Batteries decline in performance, over time.
For rechargeable batteries, the decline will depend upon the battery chemistry, how the battery is used, and how it is maintained and charged.
For nickel-based batteries (NiMh or NiCd), the battery performance will decline mostly because of crystalline formation. It isn’t a memory issue (inasmuch as the battery isn’t remembering how hard it worked on previous occasions), but it is caused by partial discharging and, sometimes, poor charging.
What happens is that the crystals within the chemistry of the battery tend to group and grow into larger crystals, which increases resistance within the cell and causes the battery to seem empty before it really is.
The best avoidance practice is to “exercise” the battery every month or two with a good discharge and then a full charge or, if the cells are already delivering poor performance, to put them through a “reconditioning” programme on a suitable diagnostic device. The latter isn’t viable for cells costing a few $, but it makes a great deal of sense for power tools batteries, mobile phone batteries and similar.
For lead acid based batteries, a similar problem occurs with sulphur build up and, in this case, a multi-stage charger will often do the job and, if not, our diagnostic tools can put the battery through a thorough programme lasting, sometimes, for several days (but the batteries love every minute of it).
Modern battery chargers use fancy technology and sensors to look after the batteries in their care. For small batteries, the ideal charger will have “negative delta v cut-off” and temperature sensing. It’ll know when the battery reaches peak charge, and it will stop bothering it, other than giving it the occasional nudge.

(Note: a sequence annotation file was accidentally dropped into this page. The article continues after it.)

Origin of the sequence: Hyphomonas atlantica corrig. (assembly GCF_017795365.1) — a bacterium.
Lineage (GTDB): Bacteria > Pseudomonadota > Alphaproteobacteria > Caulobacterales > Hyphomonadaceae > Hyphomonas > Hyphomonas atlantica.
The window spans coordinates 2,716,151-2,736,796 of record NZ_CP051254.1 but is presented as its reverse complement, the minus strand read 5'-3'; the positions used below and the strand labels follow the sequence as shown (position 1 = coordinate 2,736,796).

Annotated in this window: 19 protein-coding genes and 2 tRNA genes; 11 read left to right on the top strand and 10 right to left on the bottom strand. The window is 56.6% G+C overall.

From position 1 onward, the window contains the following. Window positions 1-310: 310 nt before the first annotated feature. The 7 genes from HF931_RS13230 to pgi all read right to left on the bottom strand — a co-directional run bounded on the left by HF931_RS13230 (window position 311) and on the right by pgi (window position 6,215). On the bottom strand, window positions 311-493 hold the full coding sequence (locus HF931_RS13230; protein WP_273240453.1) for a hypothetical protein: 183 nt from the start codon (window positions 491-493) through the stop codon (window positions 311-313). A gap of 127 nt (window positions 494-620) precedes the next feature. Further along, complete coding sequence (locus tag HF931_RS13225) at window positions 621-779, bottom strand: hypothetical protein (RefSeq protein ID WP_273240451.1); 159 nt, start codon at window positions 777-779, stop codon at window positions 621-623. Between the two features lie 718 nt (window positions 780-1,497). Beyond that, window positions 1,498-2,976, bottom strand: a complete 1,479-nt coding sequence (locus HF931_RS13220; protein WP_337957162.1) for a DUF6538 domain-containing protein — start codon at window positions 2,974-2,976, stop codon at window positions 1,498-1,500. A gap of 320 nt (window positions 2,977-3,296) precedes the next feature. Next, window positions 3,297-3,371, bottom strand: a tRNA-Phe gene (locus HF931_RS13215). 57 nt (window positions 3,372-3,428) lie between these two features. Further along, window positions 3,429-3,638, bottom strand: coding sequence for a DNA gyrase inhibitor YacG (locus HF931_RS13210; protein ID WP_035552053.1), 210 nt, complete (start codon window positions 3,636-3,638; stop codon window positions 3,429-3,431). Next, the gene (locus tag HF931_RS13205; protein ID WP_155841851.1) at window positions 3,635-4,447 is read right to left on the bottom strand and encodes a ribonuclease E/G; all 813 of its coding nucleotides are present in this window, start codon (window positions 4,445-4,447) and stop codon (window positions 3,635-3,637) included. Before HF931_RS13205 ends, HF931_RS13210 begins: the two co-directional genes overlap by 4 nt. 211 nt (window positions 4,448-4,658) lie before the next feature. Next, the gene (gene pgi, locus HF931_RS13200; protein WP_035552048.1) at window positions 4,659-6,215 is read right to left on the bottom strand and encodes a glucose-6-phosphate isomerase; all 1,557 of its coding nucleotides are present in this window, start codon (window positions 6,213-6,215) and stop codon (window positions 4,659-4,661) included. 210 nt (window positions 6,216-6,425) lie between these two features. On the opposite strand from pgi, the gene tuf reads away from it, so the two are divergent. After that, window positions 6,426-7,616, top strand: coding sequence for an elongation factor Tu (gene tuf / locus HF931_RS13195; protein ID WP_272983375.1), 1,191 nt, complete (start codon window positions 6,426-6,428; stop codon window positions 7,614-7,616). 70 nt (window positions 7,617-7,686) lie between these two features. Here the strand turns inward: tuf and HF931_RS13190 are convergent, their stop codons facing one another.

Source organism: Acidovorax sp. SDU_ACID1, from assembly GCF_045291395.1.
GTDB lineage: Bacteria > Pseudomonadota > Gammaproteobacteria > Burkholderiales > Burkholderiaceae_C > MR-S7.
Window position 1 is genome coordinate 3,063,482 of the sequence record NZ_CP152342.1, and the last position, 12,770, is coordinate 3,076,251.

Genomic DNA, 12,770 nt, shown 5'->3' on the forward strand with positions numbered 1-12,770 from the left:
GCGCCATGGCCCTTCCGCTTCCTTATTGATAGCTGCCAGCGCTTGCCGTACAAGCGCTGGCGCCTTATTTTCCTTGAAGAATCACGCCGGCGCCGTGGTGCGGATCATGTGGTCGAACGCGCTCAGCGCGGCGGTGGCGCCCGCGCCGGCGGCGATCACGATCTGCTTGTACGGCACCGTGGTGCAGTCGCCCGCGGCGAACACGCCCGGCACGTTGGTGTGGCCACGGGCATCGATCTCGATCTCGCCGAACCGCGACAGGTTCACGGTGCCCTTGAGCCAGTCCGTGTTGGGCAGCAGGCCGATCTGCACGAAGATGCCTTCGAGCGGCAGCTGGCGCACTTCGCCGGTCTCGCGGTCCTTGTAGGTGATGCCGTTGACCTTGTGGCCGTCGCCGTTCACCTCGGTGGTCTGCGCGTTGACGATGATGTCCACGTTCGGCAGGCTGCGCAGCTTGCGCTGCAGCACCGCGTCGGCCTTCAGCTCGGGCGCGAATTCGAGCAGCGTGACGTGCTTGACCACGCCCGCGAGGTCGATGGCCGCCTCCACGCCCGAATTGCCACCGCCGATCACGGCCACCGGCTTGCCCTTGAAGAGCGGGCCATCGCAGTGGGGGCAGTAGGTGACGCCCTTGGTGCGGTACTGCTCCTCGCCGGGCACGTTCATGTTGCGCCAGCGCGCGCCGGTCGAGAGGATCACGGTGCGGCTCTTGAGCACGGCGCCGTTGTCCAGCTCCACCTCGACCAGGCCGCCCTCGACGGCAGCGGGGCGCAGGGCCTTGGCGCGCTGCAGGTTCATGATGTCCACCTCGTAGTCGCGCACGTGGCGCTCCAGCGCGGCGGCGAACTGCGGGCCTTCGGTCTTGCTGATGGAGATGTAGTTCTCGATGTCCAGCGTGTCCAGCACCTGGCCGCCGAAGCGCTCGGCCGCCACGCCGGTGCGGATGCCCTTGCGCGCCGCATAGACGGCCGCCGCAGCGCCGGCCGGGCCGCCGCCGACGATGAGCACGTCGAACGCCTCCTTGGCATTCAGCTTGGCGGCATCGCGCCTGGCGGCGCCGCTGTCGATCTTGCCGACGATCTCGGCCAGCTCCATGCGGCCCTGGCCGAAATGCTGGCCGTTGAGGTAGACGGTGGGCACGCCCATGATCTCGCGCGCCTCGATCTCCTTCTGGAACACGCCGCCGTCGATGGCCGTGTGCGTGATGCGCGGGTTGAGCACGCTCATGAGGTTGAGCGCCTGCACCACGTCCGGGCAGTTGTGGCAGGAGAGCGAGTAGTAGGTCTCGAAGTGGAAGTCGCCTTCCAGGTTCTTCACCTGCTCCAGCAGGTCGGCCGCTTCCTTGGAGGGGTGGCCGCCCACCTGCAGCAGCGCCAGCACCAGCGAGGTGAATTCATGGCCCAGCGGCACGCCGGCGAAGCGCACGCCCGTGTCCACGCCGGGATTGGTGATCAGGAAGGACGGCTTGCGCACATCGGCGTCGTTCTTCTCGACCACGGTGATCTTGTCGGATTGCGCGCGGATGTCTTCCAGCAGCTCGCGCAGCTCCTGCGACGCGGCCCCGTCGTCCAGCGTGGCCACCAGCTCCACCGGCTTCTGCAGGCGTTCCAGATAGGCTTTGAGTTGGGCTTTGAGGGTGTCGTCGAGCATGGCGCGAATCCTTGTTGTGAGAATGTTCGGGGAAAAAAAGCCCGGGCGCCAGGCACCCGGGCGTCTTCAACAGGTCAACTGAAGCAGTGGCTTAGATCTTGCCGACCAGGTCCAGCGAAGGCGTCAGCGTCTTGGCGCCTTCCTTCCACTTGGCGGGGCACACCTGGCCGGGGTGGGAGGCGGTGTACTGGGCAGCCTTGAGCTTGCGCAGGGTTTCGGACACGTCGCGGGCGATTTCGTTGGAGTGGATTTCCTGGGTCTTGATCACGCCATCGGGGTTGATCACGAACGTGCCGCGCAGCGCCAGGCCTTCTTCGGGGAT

For big batteries (lead acid), your charger should be multi-stage and, at least, should know when to go into float mode (minimal pulses to maintain a battery at peak power). Ideally the charger will also offer a desulfation stage, and might have several other interesting stages and flashing lights to entertain you.
Importantly, either you or the charger should know what type of battery you are charging and react accordingly. Both the fast charge and the float charge voltages need to change depending upon whether the battery is gel (13.8v and 13.2v respectively will work nicely), AGM (14.4v and 13.8v) or flooded/wet cell (14.8v and 14.2v). A 13.8v charge won’t hurt a flooded cell battery, but a 14.8v charge will harm a gel battery, quickly, and cost you more than a new charger would have done.
At Battery Business we test batteries for free.
If a battery can’t be restored, we will recycle it for you. You can drop off old batteries with us at your local store 7 days a week.
Contact your local store for any battery related question – we love to talk batteries.
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